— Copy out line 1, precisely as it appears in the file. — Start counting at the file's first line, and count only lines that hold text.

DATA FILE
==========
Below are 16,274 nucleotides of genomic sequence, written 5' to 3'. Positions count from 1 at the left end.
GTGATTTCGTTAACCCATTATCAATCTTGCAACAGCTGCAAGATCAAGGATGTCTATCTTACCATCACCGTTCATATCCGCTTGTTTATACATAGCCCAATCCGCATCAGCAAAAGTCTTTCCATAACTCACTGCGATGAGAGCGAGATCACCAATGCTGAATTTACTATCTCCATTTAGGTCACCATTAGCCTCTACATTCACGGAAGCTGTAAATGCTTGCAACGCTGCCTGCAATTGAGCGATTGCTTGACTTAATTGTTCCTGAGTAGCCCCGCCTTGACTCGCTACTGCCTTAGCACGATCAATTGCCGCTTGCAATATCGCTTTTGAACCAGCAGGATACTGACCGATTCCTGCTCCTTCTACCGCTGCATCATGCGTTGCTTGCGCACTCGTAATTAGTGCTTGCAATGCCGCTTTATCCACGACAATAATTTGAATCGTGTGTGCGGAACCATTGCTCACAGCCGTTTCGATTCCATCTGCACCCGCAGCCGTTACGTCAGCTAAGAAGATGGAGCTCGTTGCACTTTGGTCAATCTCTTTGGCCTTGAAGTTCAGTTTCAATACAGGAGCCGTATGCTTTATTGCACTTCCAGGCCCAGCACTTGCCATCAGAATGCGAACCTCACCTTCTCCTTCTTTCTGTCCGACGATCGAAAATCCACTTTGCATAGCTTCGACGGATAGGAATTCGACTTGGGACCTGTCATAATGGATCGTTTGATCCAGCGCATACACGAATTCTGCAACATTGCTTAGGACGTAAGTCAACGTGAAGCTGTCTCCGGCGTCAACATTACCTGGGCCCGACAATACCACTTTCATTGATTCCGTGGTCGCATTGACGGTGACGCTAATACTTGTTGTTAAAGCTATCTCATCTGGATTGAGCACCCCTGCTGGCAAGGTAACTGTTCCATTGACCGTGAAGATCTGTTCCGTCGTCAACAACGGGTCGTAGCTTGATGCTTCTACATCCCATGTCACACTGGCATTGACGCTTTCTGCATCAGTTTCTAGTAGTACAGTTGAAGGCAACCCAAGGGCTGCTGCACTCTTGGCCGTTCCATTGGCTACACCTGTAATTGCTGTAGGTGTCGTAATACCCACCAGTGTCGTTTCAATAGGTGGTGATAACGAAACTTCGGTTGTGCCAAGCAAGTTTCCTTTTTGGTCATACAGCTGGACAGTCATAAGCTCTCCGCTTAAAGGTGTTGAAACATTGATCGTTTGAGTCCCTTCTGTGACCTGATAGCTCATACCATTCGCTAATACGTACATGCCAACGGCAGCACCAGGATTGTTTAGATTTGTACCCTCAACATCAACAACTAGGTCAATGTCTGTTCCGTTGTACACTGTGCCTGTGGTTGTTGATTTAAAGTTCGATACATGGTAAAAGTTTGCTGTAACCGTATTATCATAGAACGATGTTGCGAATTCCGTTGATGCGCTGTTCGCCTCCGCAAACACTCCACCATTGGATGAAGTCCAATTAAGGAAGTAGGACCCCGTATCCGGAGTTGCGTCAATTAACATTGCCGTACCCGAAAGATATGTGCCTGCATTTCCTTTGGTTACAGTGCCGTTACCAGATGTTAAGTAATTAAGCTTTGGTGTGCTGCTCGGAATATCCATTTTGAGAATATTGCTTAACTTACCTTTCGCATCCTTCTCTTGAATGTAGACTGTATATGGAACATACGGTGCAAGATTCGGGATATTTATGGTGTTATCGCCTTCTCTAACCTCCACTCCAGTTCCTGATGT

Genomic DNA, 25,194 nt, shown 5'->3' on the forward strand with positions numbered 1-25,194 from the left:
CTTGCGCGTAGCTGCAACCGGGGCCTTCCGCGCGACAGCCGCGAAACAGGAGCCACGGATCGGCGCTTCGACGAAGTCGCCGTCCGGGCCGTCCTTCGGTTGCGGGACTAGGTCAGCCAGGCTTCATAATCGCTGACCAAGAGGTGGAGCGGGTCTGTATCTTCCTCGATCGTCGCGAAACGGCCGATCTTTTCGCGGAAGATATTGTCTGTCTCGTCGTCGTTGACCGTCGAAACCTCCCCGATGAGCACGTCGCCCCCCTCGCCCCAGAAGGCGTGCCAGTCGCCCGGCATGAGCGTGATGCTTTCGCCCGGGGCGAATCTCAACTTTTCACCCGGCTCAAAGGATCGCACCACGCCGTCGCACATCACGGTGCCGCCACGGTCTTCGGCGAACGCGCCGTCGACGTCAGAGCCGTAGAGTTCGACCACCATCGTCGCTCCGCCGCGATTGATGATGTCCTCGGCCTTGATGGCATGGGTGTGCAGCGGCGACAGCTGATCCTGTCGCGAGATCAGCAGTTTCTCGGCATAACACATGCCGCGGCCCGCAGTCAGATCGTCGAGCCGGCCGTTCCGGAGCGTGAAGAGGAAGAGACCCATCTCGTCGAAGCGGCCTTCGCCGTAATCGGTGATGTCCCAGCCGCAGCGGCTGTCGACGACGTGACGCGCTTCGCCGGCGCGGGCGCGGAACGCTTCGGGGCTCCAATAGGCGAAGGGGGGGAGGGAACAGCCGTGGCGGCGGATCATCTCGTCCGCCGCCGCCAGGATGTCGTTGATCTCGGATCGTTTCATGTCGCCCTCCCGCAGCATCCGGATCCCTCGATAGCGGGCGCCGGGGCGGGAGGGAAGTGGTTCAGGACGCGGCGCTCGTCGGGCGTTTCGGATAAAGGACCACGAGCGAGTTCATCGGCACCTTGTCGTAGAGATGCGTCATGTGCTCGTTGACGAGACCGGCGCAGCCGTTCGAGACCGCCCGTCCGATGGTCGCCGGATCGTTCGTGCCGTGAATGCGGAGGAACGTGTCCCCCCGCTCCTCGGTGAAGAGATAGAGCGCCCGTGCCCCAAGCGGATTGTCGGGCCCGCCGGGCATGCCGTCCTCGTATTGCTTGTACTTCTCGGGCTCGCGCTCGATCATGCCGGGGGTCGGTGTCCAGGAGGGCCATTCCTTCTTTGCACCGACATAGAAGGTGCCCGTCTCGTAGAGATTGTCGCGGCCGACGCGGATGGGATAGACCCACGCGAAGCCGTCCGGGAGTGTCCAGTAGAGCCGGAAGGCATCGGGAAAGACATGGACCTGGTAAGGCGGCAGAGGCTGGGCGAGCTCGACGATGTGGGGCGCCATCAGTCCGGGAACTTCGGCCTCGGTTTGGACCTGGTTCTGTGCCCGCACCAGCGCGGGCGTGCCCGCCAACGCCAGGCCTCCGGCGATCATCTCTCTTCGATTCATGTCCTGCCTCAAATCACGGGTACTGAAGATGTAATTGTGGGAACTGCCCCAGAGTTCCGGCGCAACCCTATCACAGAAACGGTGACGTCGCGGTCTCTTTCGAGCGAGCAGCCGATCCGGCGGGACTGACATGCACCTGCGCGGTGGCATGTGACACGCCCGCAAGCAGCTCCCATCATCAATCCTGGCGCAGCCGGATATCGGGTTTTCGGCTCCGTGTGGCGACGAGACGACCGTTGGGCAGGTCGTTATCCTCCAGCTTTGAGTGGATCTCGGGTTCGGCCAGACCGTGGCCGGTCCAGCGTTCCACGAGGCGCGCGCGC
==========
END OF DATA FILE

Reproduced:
Below are 16,274 nucleotides of genomic sequence, written 5' to 3'. Positions count from 1 at the left end.